The general question of the nature of meaning that interests Percy, and that he says everyone overlooks, has been the main topic of the philosophy of language for decades,1 though it has not been approached in the way he assumes it should be, namely by seeking the essence of meaning in a single utterance. How does the word “water” have a meaning? Sometimes the meaning of an expression can be given by a verbal definition, but this works only if it leads ultimately to expressions that are understood in themselves. I can define “hollandaise sauce” as “a creamy sauce of butter, egg yolks, and lemon or vinegar,” and “creamy” as “rich in cream or resembling cream,” but how can I define the word “resembling”? At some point in every chain of definitions a more direct understanding must be reached.
What is it to understand an expression directly? One answer is that the expression is associated with an idea, a mental object that carries the meaning. But the same problem arises about the meaning of such an idea and its relation to things in the world: what is it for anything in my head—a sound, a sign, an image—to mean water, that stuff out there? And, to take a less immediate example, what enables me, by saying “Parmenides had brown eyes,” to make a statement that is true or false about the appearance of someone who has been dead for centuries, about whom I know almost nothing, and of whom any image I have is pure fantasy? The problem cannot be solved by pushing it back into the mind.
According to some analytic philosophers, Wittgenstein being the most prominent among them, to understand the relation of language to the world one must examine the shared responses and shared activities, some natural and some conventional, that enable people to use a common language. The community of language users that creates the conditions for meaning is not limited to the present: to refer to Parmenides by uttering his name, I must be connected not only with my linguistic contemporaries but with his, through a complex process of historical transmission.2
In using a general term like “water” a speaker relies on the fact that he shares or can use the general capacity of human beings to identify specimens of that substance. The sense of what he says does not reside in his individual act of naming alone. He is employing a general term which applies to all water everywhere, not just to the specimen before him.
The problem is to explain how the particular sound he utters contains that general meaning. One might think that the generality of the word “water” depends on our formulating a rule for its correct application in all cases. But if the rule could be stated, its statement would be just another particular set of sounds, added to the first. The rule itself, the generality of the word, cannot reside in any sound, or in a mental act going on behind the sound. It requires rather that speakers of the language usually be able to reach agreement in their use of the word—in applying it. withholding it, or remaining in doubt whether it applies. (Sometimes they do this effortlessly, but not always). The power of this general, natural capacity of human beings to agree in the way they apply a term and in their judgments of similarity is such that a speaker does not lose his connection with the term’s general meaning on occasions when he misapplies it. That is why he can say or believe falsely that something is water, and still mean water.
This applies even to a secret code. Someone who gives a private meaning to an expression, even if he tells no one else, intends the expression to have a sense. That sense extends beyond his particular applications of the expression, for it contains general conditions or a general rule, whose independence of any particular application depends on the possibility of agreement among different speakers on whether the rule has been followed or not. There can be a private rule, but it must be the private idea of a rule that could be public. 3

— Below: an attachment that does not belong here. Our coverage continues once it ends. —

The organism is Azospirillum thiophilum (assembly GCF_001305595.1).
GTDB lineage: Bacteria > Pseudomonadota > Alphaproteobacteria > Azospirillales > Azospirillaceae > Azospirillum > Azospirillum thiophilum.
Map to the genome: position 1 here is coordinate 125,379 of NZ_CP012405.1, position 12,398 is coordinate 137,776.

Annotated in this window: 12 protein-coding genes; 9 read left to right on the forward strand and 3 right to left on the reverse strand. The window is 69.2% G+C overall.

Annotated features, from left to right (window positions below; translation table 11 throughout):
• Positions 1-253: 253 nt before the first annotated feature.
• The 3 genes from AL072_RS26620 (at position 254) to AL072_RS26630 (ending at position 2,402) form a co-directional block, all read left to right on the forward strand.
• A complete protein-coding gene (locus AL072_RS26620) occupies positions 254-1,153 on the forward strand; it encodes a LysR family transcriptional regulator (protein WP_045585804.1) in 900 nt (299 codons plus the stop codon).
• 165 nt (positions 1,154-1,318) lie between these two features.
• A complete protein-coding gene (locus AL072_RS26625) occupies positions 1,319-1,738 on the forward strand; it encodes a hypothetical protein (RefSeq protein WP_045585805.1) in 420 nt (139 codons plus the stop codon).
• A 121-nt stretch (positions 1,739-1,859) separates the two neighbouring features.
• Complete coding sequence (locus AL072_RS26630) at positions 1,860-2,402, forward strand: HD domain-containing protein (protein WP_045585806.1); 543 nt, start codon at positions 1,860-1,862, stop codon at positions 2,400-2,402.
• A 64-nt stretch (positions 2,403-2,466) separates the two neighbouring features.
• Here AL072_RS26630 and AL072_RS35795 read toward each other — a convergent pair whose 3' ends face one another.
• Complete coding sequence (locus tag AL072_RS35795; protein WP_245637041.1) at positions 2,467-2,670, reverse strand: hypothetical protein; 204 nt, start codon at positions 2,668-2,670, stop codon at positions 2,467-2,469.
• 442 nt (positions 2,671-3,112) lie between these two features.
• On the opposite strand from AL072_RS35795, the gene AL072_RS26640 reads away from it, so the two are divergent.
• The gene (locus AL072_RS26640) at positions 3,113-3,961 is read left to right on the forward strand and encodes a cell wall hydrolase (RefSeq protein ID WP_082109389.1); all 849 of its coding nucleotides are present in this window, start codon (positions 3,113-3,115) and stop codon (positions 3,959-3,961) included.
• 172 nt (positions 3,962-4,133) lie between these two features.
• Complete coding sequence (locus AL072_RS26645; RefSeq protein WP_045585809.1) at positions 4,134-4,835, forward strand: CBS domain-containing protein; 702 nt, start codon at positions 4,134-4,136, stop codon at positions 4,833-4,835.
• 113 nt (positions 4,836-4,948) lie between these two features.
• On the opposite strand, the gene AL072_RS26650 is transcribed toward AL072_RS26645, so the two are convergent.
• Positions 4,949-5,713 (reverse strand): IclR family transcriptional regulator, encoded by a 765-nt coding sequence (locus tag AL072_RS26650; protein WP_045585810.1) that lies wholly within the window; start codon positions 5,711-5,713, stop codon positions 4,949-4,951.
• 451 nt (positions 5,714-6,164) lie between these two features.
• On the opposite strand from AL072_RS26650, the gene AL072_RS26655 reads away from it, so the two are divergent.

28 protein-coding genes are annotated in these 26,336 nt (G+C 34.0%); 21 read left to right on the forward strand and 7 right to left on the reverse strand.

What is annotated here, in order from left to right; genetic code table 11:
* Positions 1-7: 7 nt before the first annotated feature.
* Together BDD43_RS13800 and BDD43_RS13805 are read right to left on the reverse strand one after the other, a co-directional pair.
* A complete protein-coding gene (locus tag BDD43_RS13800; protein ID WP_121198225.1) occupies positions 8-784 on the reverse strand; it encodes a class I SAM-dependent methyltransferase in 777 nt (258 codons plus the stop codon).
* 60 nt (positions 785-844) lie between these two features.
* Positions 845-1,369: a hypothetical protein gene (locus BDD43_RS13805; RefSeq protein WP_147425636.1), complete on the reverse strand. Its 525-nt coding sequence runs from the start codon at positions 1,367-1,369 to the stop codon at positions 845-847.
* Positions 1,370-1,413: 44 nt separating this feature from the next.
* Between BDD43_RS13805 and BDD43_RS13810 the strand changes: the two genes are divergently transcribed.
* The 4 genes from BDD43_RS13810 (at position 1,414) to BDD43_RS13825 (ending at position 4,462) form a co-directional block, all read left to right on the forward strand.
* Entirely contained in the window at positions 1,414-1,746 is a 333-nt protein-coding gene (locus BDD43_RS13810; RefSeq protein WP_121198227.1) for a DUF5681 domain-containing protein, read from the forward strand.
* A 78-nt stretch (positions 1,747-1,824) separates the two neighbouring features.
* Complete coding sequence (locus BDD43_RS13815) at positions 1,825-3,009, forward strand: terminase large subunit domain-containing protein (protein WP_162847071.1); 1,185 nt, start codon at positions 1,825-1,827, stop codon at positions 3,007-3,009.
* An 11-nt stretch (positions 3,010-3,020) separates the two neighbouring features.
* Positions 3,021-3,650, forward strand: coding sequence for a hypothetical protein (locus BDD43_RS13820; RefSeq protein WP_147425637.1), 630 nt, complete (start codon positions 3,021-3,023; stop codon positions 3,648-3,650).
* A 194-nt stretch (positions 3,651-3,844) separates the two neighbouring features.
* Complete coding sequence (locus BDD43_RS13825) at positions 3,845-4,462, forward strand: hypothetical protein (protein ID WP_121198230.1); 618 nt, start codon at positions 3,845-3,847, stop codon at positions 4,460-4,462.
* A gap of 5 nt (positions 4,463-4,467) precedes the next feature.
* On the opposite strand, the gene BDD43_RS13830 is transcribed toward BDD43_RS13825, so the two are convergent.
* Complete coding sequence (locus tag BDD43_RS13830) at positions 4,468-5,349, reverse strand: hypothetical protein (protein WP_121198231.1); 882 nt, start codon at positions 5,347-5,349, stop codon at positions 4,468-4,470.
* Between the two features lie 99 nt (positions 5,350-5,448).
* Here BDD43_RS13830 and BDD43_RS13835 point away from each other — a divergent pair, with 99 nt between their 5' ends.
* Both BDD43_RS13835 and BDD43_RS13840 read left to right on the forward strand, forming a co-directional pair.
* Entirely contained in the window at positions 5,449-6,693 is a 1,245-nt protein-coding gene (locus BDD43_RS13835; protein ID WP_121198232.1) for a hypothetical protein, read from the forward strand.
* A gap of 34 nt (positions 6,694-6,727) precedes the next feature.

Mass nouns like “water” and proper names are limited parts of language, and not the most complex in their relation to life and human activity. But even here it should be plain that there is no hope of understanding how the word “water” means water by concentrating on an individual act of speech and asking “What happens?” The answer cannot be extracted from the particular event, even if it is Helen Keller’s first word. It is contained in a relation of that event to something much larger, the complex shared responses of human beings which present them with a common world—and which allow their words to have consistent connections with the circumstances in which they are used. These patterns of shared response are what Wittgenstein called “forms of life.”
Percy’s failure to see the character of the problem is due to his confusion about what it would be to understand the operation of language. On the one hand, in the chapter “Symbol, Consciousness, and Intersubjectivity,” he emphasizes the interpersonal character of language. And he repeatedly declares that objective scientific description of “space-time events” leaves out the essence of language and other human activities. On the other hand what he has to offer in its place is an equally external view. He proposes to look at man and language as if he were a visitor from Mars.
Only a Martian can see man as he is, because man is too close to himself and his vision too fragmented. As a nonpsychologist, a nonanthropologist, a nontheologian, a nonethologist—as in fact nothing more than a novelist—I qualify through my ignorance as a terrestrial Martian. [Page 11]
But the workings of human language cannot be understood from the perspective of a Martian. Only a creature sufficiently like us in structure, perception, and function could share the forms of life with which our words are connected and from which they get their meaning. The understanding of linguistic meaning comes not from external observation but from learning the language, from using its expressions consistently in situations where they apply—situations of the language user himself. To believe that a Martian could understand the workings of human language better than we can and that the best way to achieve understanding is to become like a Martian is, in extreme form, to elevate scientific objectivity and detachment into a universal method. But such detachment is not equally suited to all subject matter. A Martian scientist might make faster progress with human biology and medicine than we can, but he could understand our language only to the extent that he could enter and practice it, and he could not do that if he were too unlike us, no matter how superior.4